How to approach health insurance for college students
The majority of people in the U.S. have health insurance through an employer-sponsored plan. Others are covered by a public, government plan such as Medicare or through an individually-purchased, private plan. According to Healthinsurance.org, a report from the Government Accounting Office showed that about 1.7 million traditional age college students are uninsured and nearly two-thirds of young adults cannot afford treatment.
While in college, it’s important to research what type of health insurance works best for you so you don’t fall into those grim statistics. Don’t pay a fee for a university plan just because it appears on your bill. Here’s what you need to know:
College students who are insured often opt for coverage through their university’s health insurance plan. According to Carole Balli, student services insurance supervisor at Northern Illinois University, approximately 39 percent of college students are covered under their parents’ health insurance plans, 58 percent are covered by school insurance and three percent are covered by other, private insurance.
“Student healthcare plans are equally as good as your parents’ insurance plans, if you can be covered under the latter. In either case, you need to understand the policy. Students need to be aware of what the actual cost of the policy is, keeping in mind the deductibles and co-pays,” said Balli.
“There are several misconceptions regarding student healthcare,” she added, namely that you must have student insurance in order to use Health Services, that student insurance only works on campus and that student insurance is not real insurance. None is true.”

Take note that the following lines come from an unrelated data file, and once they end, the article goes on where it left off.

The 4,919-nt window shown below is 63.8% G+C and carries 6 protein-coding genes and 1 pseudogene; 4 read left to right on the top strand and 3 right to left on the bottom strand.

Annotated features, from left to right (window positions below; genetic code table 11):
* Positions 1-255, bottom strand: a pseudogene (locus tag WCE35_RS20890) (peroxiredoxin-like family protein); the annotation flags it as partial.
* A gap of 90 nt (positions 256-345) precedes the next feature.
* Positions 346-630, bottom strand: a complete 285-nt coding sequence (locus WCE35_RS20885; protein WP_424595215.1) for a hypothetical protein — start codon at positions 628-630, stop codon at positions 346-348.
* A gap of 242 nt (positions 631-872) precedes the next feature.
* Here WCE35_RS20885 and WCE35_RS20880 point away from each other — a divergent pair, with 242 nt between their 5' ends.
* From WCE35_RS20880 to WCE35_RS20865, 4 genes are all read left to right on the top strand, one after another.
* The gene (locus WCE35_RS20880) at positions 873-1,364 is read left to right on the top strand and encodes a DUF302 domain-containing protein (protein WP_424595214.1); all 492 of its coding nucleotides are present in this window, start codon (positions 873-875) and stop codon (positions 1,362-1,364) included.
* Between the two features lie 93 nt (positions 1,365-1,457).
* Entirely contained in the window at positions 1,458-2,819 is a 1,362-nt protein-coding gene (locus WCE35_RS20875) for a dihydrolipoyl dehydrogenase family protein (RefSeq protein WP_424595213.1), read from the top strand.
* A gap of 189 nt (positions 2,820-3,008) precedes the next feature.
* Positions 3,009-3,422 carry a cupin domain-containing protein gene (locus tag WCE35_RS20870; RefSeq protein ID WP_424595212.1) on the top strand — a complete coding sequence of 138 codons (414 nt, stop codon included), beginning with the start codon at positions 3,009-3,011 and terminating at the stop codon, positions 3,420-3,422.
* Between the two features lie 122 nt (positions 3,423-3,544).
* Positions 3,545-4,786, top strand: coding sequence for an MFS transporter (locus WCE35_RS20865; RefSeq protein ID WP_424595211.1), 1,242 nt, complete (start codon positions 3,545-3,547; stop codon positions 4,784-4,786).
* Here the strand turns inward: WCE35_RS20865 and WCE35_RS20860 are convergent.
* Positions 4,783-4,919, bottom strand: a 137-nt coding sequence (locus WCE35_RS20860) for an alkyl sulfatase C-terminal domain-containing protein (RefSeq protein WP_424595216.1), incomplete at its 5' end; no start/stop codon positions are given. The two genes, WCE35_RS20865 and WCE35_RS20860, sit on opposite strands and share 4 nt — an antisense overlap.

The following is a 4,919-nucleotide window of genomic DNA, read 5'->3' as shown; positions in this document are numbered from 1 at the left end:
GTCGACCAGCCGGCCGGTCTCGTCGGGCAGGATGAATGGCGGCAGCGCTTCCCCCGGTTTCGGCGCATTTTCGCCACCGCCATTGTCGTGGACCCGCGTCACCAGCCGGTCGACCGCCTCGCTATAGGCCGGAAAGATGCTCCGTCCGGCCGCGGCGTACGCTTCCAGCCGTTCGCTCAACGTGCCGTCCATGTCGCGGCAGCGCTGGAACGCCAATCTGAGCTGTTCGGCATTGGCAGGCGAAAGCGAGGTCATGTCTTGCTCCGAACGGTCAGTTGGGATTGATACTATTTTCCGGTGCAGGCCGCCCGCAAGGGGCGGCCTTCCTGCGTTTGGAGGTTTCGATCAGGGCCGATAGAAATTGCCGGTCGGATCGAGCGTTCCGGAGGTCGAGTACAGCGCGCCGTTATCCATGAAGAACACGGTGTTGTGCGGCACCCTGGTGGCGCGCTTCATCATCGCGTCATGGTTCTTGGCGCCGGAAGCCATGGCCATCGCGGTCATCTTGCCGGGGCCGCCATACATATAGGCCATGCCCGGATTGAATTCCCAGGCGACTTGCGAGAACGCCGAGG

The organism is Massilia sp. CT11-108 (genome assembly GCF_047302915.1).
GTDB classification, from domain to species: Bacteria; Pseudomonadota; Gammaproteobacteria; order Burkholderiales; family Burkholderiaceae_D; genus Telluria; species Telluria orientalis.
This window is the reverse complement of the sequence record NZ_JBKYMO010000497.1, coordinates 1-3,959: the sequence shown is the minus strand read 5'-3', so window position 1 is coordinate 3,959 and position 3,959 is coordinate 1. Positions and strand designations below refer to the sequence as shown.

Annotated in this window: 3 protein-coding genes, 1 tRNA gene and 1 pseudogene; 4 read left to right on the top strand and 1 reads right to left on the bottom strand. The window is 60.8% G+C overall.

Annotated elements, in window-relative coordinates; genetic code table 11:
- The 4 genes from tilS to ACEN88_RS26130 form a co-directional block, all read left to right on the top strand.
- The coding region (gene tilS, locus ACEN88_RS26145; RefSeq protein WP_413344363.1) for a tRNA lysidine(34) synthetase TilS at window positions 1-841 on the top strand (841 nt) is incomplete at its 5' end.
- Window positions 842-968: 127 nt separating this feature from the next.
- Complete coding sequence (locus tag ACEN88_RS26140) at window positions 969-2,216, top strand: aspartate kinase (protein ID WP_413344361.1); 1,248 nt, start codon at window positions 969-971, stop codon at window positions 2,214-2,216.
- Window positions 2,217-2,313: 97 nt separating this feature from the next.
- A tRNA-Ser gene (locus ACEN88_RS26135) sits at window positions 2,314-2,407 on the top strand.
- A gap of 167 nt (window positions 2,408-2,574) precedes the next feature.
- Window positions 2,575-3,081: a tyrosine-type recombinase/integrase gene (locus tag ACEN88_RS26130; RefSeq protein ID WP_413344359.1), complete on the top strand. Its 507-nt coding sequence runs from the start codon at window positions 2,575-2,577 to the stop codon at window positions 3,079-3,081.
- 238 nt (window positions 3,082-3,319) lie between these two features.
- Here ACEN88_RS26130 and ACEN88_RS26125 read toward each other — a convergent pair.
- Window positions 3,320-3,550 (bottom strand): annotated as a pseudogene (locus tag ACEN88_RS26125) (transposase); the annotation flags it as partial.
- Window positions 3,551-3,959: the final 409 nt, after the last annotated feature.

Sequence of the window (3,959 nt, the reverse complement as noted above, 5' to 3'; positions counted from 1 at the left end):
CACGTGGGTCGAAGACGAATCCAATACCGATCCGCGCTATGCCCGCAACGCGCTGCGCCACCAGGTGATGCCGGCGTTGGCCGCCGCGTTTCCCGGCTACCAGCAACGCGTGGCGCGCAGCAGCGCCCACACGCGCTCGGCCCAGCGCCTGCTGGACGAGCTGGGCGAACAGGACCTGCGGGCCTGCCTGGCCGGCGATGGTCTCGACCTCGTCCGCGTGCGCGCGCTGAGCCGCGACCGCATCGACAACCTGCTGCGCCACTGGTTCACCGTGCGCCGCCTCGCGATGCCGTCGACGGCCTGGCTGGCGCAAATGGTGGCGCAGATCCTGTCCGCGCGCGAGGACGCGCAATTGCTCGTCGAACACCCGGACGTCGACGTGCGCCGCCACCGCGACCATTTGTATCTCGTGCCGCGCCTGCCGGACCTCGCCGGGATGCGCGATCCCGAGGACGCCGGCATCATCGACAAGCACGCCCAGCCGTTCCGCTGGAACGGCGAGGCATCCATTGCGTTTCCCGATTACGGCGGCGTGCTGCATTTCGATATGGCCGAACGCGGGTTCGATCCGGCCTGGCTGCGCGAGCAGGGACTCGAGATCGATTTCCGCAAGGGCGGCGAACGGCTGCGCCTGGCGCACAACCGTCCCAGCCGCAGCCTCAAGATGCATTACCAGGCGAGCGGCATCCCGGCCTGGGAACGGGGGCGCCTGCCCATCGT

Students covered under their parents’ insurance need to be aware that you will only be covered until the age of 26. At that point, you will need to switch to an independent plan or go under your employer’s plan. Many newly graduated students not covered under their parents’ plans, or young adults who aren’t employed with a company, choose to be covered under a short-term medical health insurance policy. For healthy individuals, these plans kick in fast and can provide coverage relief for short periods such as six months.
However, these short-term policies won’t necessarily cover routine office visits or pre-existing conditions. In general, make sure to read and understand the exclusions on any policy so you won’t find yourself saddled with an unexpected, and hefty, medical bill that you can’t afford.
Healthinsurance.org estimated that over the last six years, 137,000 Americans died because they didn’t have health insurance. You never know when you could become sick, so keep yourself insured. However, be a smart customer. Understand your policy and always read the fine print.